After experiencing several years of consecutive drought, climatologists were surprised by just how quickly the state improved its dry conditions.
About 57 percent of the state — including Lubbock and the South Plains — was in a drought this time last year, said Brian Fuchs, climatologist at the National Drought Mitigation Center. Now, only 4.61 percent of the state is in a drought.
“When we start looking at where we’re at right now compared to where we were last year, it has been quite a difference because right now we’re not really talking about too much drought at all,” he said. “It’s funny. Typically we don’t see improvements happen as quickly as they did with this year’s situation where we went from four to five years of drought in parts of Texas to having the wettest May and June on record; just how quickly some of those tides turned.”
The remaining drought conditions in the state are in East Texas, which has been dry for the last six or seven weeks, Fuchs said.
Lubbock County was officially drought-free in October after entering its most recent drought in December 2010, according to the drought center.
Although several factors are taken into consideration when determining drought conditions, heavy rainfall this year has helped Lubbock and the South Plains stay out of a drought.
Lubbock had its lowest rainfall total on record during its first full year of drought in 2011, with only 5.86 inches the entire year, according to the National Weather Service in Lubbock.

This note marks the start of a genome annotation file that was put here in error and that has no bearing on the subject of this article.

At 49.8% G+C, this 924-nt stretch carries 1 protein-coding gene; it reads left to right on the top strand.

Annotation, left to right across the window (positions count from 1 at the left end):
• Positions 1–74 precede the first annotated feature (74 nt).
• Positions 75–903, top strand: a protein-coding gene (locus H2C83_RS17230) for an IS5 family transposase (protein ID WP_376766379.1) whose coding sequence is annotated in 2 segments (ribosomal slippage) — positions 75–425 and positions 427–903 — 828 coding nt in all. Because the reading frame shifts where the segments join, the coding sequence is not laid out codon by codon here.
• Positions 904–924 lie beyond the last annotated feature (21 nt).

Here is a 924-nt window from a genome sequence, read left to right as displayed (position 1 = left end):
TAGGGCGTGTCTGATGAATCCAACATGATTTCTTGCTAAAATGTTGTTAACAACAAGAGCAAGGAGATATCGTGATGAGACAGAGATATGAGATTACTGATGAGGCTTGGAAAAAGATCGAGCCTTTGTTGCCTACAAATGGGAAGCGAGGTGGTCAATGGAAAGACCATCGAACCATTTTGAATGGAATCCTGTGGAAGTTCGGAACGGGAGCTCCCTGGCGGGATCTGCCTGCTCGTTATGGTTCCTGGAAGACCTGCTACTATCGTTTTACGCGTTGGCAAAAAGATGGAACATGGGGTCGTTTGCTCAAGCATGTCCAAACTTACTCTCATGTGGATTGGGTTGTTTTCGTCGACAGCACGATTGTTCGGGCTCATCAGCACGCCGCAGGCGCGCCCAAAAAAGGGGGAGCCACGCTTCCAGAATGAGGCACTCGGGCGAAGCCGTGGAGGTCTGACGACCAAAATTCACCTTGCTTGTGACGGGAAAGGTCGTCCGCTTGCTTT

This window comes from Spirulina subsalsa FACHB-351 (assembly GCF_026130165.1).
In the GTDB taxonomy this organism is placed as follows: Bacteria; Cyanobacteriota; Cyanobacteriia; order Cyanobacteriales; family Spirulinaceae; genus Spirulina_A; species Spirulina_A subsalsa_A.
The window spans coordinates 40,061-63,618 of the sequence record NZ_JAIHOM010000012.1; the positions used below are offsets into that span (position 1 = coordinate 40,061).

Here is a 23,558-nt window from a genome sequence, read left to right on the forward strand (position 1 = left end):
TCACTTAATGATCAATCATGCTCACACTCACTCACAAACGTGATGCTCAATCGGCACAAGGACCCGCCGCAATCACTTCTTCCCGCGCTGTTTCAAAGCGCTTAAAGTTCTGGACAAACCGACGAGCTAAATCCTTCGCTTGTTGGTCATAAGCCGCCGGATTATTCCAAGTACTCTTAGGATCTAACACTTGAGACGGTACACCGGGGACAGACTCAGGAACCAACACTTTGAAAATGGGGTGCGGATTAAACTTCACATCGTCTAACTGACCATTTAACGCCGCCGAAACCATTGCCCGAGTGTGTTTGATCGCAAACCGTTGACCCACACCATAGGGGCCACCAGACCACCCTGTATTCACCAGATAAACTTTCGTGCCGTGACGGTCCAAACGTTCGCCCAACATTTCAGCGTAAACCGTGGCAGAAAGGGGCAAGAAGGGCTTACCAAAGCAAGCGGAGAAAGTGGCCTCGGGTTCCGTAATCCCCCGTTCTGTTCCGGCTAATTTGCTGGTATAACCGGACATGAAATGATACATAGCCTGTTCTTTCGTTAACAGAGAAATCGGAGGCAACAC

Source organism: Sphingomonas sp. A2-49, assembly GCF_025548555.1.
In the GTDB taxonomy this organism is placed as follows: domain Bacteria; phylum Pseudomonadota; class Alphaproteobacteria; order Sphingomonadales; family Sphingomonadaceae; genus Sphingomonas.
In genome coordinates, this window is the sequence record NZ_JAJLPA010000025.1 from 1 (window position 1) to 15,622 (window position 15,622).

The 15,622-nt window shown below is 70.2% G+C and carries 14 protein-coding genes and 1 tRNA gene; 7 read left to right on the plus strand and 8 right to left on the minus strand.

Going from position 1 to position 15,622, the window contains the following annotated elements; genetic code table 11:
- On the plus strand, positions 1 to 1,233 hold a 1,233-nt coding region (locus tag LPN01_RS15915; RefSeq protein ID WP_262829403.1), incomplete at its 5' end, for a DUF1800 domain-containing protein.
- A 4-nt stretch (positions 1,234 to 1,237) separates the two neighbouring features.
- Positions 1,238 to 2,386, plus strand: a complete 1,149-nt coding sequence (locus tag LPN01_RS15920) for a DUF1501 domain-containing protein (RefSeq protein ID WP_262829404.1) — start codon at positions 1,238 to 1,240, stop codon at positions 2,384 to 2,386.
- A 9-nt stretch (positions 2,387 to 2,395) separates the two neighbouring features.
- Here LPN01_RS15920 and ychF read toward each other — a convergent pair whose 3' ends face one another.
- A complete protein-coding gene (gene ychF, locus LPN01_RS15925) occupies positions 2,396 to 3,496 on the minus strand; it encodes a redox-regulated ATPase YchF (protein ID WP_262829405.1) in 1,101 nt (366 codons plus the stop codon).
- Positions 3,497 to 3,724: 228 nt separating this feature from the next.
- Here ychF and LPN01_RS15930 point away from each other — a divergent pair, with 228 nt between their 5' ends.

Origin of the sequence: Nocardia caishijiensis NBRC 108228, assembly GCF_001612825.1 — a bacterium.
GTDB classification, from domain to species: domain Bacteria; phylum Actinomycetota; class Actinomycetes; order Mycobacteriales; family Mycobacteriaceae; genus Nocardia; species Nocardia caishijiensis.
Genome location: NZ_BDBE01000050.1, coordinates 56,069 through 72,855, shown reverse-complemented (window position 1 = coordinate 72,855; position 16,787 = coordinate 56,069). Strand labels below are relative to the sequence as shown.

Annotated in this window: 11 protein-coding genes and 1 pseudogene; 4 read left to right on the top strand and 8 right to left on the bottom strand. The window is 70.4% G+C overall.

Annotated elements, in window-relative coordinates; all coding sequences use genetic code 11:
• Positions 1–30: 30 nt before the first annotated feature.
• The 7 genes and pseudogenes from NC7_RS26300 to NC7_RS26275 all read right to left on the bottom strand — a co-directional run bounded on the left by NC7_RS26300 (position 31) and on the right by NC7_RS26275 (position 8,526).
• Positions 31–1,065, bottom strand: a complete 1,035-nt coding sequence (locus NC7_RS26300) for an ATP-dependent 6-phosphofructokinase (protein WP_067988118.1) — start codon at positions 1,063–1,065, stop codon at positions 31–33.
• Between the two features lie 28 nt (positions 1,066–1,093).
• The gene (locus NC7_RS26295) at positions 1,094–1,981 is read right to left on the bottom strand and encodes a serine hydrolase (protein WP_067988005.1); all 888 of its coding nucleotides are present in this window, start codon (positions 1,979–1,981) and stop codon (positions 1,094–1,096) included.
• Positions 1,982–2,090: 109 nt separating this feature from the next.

The city more than doubled that amount of rainfall in just one month this year, with near-record rainfall of 12.12 inches in May alone, according to NWS.
To date, Lubbock has received more than 22 inches of rain this year.
“One of the big factors with long-term droughts like we were seeing across Texas was just how low some of the lakes and reservoirs and water storage was across the state and almost all of that was alleviated during the months of May and June with how wet it was,” Fuchs said. “We also saw a good recovery in river and stream flows as well as groundwater levels that had been drawn down over the last four years with the drought.”
Although most of Lubbock has stayed out of the drought this year, Fuchs said the small percentage of the state that is still in a drought continues to see fluctuation.
“We’re seeing a lot of ups and downs and swings in conditions,” he said.
This article was written by SARAH RAFIQUE from Lubbock Avalanche-Journal, Texas and was legally licensed through the NewsCred publisher network.